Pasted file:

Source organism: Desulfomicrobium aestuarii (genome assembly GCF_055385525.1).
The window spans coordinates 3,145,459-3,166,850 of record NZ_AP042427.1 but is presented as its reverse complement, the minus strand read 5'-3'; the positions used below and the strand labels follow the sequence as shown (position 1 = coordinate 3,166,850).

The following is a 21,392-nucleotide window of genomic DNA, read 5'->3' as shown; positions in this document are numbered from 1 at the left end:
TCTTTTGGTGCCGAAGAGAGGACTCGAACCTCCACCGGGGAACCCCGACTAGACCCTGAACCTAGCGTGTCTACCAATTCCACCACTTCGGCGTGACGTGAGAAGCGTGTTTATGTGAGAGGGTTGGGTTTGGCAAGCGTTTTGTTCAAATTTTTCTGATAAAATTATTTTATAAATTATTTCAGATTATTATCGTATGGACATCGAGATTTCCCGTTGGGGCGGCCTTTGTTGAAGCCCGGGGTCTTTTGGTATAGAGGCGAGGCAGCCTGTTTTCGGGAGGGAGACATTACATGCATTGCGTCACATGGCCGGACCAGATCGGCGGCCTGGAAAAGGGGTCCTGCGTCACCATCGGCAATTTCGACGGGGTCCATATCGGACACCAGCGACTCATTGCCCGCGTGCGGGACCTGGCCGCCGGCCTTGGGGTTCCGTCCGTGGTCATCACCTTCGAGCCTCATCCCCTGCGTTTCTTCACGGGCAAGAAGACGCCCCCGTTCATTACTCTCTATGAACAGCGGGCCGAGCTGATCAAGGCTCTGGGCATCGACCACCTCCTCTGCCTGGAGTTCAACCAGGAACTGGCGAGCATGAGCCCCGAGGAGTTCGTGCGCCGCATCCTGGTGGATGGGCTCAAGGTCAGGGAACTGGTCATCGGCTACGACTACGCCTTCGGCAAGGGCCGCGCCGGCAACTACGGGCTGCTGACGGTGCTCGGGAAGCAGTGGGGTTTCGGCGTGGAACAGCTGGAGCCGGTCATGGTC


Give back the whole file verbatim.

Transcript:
Source organism: Desulfomicrobium aestuarii (genome assembly GCF_055385525.1).
The window spans coordinates 3,145,459-3,166,850 of record NZ_AP042427.1 but is presented as its reverse complement, the minus strand read 5'-3'; the positions used below and the strand labels follow the sequence as shown (position 1 = coordinate 3,166,850).

The following is a 21,392-nucleotide window of genomic DNA, read 5'->3' as shown; positions in this document are numbered from 1 at the left end:
TCTTTTGGTGCCGAAGAGAGGACTCGAACCTCCACCGGGGAACCCCGACTAGACCCTGAACCTAGCGTGTCTACCAATTCCACCACTTCGGCGTGACGTGAGAAGCGTGTTTATGTGAGAGGGTTGGGTTTGGCAAGCGTTTTGTTCAAATTTTTCTGATAAAATTATTTTATAAATTATTTCAGATTATTATCGTATGGACATCGAGATTTCCCGTTGGGGCGGCCTTTGTTGAAGCCCGGGGTCTTTTGGTATAGAGGCGAGGCAGCCTGTTTTCGGGAGGGAGACATTACATGCATTGCGTCACATGGCCGGACCAGATCGGCGGCCTGGAAAAGGGGTCCTGCGTCACCATCGGCAATTTCGACGGGGTCCATATCGGACACCAGCGACTCATTGCCCGCGTGCGGGACCTGGCCGCCGGCCTTGGGGTTCCGTCCGTGGTCATCACCTTCGAGCCTCATCCCCTGCGTTTCTTCACGGGCAAGAAGACGCCCCCGTTCATTACTCTCTATGAACAGCGGGCCGAGCTGATCAAGGCTCTGGGCATCGACCACCTCCTCTGCCTGGAGTTCAACCAGGAACTGGCGAGCATGAGCCCCGAGGAGTTCGTGCGCCGCATCCTGGTGGATGGGCTCAAGGTCAGGGAACTGGTCATCGGCTACGACTACGCCTTCGGCAAGGGCCGCGCCGGCAACTACGGGCTGCTGACGGTGCTCGGGAAGCAGTGGGGTTTCGGCGTGGAACAGCTGGAGCCGGTCATGGTC